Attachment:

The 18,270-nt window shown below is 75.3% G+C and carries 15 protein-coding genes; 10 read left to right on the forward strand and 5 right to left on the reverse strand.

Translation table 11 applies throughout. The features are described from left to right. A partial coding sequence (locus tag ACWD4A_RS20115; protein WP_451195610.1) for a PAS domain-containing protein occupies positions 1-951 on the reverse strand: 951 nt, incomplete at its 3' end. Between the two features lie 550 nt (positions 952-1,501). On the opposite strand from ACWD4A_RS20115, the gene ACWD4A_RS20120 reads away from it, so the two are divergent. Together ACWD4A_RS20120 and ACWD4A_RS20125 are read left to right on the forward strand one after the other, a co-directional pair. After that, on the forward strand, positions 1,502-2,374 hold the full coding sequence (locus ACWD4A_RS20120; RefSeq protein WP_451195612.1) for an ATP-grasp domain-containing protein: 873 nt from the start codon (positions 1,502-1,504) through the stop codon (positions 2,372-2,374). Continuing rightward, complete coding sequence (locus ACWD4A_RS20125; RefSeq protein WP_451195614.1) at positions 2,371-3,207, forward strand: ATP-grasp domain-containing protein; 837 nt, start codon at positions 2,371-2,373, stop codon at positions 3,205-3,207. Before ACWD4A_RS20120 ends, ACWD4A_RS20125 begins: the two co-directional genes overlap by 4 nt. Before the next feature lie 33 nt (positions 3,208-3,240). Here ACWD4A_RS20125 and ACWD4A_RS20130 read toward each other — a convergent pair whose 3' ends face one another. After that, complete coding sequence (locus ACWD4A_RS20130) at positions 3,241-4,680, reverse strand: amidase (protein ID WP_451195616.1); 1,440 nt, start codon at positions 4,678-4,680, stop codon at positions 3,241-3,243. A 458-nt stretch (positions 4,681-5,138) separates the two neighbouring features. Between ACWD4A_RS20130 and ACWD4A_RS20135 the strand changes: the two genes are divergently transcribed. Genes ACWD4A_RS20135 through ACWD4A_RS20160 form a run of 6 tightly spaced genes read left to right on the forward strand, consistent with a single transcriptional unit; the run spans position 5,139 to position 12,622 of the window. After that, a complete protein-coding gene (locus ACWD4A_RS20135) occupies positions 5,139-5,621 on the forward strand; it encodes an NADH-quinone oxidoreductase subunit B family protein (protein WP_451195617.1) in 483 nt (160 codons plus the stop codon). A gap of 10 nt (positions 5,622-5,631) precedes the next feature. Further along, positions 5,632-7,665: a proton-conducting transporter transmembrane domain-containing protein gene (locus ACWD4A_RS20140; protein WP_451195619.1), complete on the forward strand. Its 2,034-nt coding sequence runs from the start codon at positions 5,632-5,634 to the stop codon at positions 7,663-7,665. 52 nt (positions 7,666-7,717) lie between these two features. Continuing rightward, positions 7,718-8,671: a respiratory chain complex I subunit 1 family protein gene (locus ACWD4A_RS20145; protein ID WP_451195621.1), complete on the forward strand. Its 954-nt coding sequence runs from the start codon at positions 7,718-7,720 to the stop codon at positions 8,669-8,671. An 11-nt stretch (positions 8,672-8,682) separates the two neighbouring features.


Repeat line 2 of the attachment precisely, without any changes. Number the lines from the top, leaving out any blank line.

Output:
Translation table 11 applies throughout. The features are described from left to right. A partial coding sequence (locus tag ACWD4A_RS20115; protein WP_451195610.1) for a PAS domain-containing protein occupies positions 1-951 on the reverse strand: 951 nt, incomplete at its 3' end. Between the two features lie 550 nt (positions 952-1,501). On the opposite strand from ACWD4A_RS20115, the gene ACWD4A_RS20120 reads away from it, so the two are divergent. Together ACWD4A_RS20120 and ACWD4A_RS20125 are read left to right on the forward strand one after the other, a co-directional pair. After that, on the forward strand, positions 1,502-2,374 hold the full coding sequence (locus ACWD4A_RS20120; RefSeq protein WP_451195612.1) for an ATP-grasp domain-containing protein: 873 nt from the start codon (positions 1,502-1,504) through the stop codon (positions 2,372-2,374). Continuing rightward, complete coding sequence (locus ACWD4A_RS20125; RefSeq protein WP_451195614.1) at positions 2,371-3,207, forward strand: ATP-grasp domain-containing protein; 837 nt, start codon at positions 2,371-2,373, stop codon at positions 3,205-3,207. Before ACWD4A_RS20120 ends, ACWD4A_RS20125 begins: the two co-directional genes overlap by 4 nt. Before the next feature lie 33 nt (positions 3,208-3,240). Here ACWD4A_RS20125 and ACWD4A_RS20130 read toward each other — a convergent pair whose 3' ends face one another. After that, complete coding sequence (locus ACWD4A_RS20130) at positions 3,241-4,680, reverse strand: amidase (protein ID WP_451195616.1); 1,440 nt, start codon at positions 4,678-4,680, stop codon at positions 3,241-3,243. A 458-nt stretch (positions 4,681-5,138) separates the two neighbouring features. Between ACWD4A_RS20130 and ACWD4A_RS20135 the strand changes: the two genes are divergently transcribed. Genes ACWD4A_RS20135 through ACWD4A_RS20160 form a run of 6 tightly spaced genes read left to right on the forward strand, consistent with a single transcriptional unit; the run spans position 5,139 to position 12,622 of the window. After that, a complete protein-coding gene (locus ACWD4A_RS20135) occupies positions 5,139-5,621 on the forward strand; it encodes an NADH-quinone oxidoreductase subunit B family protein (protein WP_451195617.1) in 483 nt (160 codons plus the stop codon). A gap of 10 nt (positions 5,622-5,631) precedes the next feature. Further along, positions 5,632-7,665: a proton-conducting transporter transmembrane domain-containing protein gene (locus ACWD4A_RS20140; protein WP_451195619.1), complete on the forward strand. Its 2,034-nt coding sequence runs from the start codon at positions 5,632-5,634 to the stop codon at positions 7,663-7,665. 52 nt (positions 7,666-7,717) lie between these two features. Continuing rightward, positions 7,718-8,671: a respiratory chain complex I subunit 1 family protein gene (locus ACWD4A_RS20145; protein ID WP_451195621.1), complete on the forward strand. Its 954-nt coding sequence runs from the start codon at positions 7,718-7,720 to the stop codon at positions 8,669-8,671. An 11-nt stretch (positions 8,672-8,682) separates the two neighbouring features.